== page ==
3 apply for City Commission seat
Published: Friday, October 1, 2010 at 8:22 p.m.
Last Modified: Friday, October 1, 2010 at 8:22 p.m.
Three applicants have signed up for appointment to the Gainesville City Commission for the five months between Jack Donovan's resignation next month and the upcoming election for his seat.
The application deadline was midnight Thursday, and Harvey Budd, former City Commissioner Warren Nielsen and Nancy Pollard were the only ones to throw their names into the mix.
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Donovan's last day in office representing District 3 will be Nov. 15, the resignation date he set in order to run for the Alachua County Commission.
While he lost in the Democratic primary in August, he still will have to step down.
And since that will come less than six months before the seat is up for election in March, the commission will appoint an interim commissioner instead of holding a special election.
A forum for the replacement applicants is scheduled for Oct. 11, and a decision will be made Nov. 4 through a majority vote of the commission.
Nielsen, 65, who was elected in 2000 and re-elected in 2003, has experience on the board and isn't looking to run for the seat after the interim period. He said he has the experience that would make for a smooth transition until the next election.
“I know how to read an agenda,” joked Nielsen, who retired earlier this year from his post of more than 35 years as a chemistry professor at Santa Fe College.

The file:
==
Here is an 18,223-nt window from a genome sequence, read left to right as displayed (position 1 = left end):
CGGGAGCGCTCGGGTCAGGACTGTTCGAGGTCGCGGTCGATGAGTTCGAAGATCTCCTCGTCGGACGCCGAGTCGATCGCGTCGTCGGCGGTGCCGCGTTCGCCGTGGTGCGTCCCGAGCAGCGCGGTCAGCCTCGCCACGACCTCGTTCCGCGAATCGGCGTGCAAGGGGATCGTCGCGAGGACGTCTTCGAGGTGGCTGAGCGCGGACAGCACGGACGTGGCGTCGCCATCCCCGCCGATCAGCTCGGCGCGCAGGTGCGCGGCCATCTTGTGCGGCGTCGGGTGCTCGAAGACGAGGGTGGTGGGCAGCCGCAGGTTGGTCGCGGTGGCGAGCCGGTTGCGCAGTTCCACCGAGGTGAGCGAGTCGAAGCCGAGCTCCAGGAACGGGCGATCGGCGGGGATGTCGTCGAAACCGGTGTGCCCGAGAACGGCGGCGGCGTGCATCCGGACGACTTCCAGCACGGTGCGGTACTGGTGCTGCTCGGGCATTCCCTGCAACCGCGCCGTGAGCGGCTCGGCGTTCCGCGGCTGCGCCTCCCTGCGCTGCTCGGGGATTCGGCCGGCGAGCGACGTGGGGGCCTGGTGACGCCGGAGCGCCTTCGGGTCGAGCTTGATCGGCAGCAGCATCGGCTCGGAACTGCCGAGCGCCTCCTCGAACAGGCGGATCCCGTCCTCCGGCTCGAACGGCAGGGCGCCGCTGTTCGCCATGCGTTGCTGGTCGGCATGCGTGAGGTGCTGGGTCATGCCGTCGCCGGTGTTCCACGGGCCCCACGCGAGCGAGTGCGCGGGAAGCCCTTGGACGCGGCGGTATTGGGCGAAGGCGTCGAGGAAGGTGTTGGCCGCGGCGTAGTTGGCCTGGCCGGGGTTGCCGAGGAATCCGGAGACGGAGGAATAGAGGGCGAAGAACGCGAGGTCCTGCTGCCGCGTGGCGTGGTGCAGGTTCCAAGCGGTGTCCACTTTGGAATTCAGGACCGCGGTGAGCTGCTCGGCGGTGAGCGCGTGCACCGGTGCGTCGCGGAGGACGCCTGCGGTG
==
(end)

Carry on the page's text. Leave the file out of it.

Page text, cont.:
Nielsen said that while he would be a short-timer if he is picked, he would come in with an agenda of advancing the economic development produced out of the University of Florida.
“It's almost like sitting on a gold mine because of the level of research that is done at the University of Florida,” he said.
Another area he said he is passionate — and knowledgeable — about is the cleanup of the Cabot-Koppers Superfund site.
“That's been about the most frustrating thing I've ever experienced,” he said of the process, which has been ongoing since the mid-1980s.
Budd, 63, the owner of Budd Broadcasting Co. and the chairman of the Alachua County Planning Commission, said he too has no intention of running for the commission after the interim period but said he signed up because he feels there is a “disconnect right now between government and the citizens it serves.”
Residents are concerned about their rising utility bills, and the commission has not done a good enough job addressing the perceived increase, he said.
“You have to make a better argument,” he said. “I don't think they've made one.”
He also said that with his accounting background, he would like to delve into the budget now, at the beginning of the fiscal year.
“We shouldn't be waiting until the last minute to come up with budget cuts,” he said.
Telephone messages left at Pollard's home had not been returned as of late Friday.
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